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Log-likelihood of earthquake models: evaluation of models and forecasts

David S. Harte

Published March 5, 2015, SCEC Contribution #6079

There has been debate in the Collaboratory for the Study of Earthquake Predictability project about the most appropriate form of the likelihood function to use to evaluate earthquake forecasts in specified discrete space–time intervals, and also to evaluate the validity of the model itself. The debate includes whether the likelihood function should be discrete in nature, given that the forecasts are in discrete space–time bins, or continuous. If discrete, can different bins be assumed to be statistically independent, and is it satisfactory to assume that the forecasted count in each bin will have a Poisson distribution? In order to discuss these questions, we start with the most simple models (homogeneous Poisson), and progressively develop the model complexity to include self exciting point process models. For each, we compare the discrete and continuous time likelihoods. Examples are given where it is proven that the counts in discrete space–time bins are not Poisson. We argue that the form of the likelihood function is intrinsic to the given model, and the required forecast for some specified space–time region simply determines where the likelihood function should be evaluated. We show that continuous time point process models where the likelihood function is also defined in continuous space and time can easily produce forecasts over discrete space–time intervals.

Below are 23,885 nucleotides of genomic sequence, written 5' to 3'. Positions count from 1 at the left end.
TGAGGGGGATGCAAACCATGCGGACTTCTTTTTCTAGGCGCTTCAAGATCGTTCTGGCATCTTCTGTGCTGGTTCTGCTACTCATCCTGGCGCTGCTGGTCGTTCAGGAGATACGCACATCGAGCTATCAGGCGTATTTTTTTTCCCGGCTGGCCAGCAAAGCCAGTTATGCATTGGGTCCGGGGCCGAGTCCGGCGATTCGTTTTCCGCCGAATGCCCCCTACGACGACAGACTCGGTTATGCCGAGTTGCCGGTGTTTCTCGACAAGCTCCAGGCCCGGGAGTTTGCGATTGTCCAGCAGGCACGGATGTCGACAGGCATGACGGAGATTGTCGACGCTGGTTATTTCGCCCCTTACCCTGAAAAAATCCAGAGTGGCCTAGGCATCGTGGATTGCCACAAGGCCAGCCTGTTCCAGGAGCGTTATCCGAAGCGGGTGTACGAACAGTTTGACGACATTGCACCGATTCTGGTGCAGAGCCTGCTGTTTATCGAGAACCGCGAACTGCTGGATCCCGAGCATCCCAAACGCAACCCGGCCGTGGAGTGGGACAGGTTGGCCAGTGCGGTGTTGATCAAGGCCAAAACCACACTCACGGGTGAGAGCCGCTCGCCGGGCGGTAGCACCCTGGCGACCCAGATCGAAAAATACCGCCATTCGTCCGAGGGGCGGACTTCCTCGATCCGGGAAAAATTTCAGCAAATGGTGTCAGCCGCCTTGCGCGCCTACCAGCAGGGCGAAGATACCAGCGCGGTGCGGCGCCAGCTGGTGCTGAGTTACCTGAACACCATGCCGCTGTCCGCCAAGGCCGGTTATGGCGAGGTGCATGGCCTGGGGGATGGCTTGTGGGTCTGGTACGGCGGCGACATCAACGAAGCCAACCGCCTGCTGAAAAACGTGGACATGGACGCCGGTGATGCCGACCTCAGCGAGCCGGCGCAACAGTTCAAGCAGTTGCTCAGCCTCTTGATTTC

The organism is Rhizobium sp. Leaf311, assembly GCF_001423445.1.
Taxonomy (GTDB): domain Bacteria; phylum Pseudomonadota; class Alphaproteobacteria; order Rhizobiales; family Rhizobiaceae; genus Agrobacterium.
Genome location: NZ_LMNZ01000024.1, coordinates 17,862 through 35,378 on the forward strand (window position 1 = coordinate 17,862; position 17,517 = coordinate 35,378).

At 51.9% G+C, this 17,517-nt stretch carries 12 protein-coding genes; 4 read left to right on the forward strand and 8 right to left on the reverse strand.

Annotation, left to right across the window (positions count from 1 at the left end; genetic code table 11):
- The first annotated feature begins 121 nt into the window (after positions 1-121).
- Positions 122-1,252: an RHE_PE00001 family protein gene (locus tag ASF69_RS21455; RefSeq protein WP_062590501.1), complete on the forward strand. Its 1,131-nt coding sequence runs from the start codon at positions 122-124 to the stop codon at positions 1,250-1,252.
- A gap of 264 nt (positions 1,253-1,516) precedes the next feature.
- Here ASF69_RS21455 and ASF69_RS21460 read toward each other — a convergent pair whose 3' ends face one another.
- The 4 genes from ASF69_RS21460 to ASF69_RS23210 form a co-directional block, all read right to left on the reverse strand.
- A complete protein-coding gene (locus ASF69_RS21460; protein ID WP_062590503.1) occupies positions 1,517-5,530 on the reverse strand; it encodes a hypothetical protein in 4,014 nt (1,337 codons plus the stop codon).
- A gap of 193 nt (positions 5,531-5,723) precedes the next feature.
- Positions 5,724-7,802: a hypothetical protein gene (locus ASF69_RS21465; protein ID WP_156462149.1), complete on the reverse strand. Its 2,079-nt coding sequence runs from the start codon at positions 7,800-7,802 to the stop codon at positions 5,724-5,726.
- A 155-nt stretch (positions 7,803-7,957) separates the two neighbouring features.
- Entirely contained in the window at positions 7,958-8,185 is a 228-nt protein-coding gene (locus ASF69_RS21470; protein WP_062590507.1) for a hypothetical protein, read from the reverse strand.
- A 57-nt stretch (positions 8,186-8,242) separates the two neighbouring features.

Harte, D. S. (2015). Log-likelihood of earthquake models: evaluation of models and forecasts. Geophysical Journal International, 201(2), 711-723. doi: 10.1093/gji/ggu442.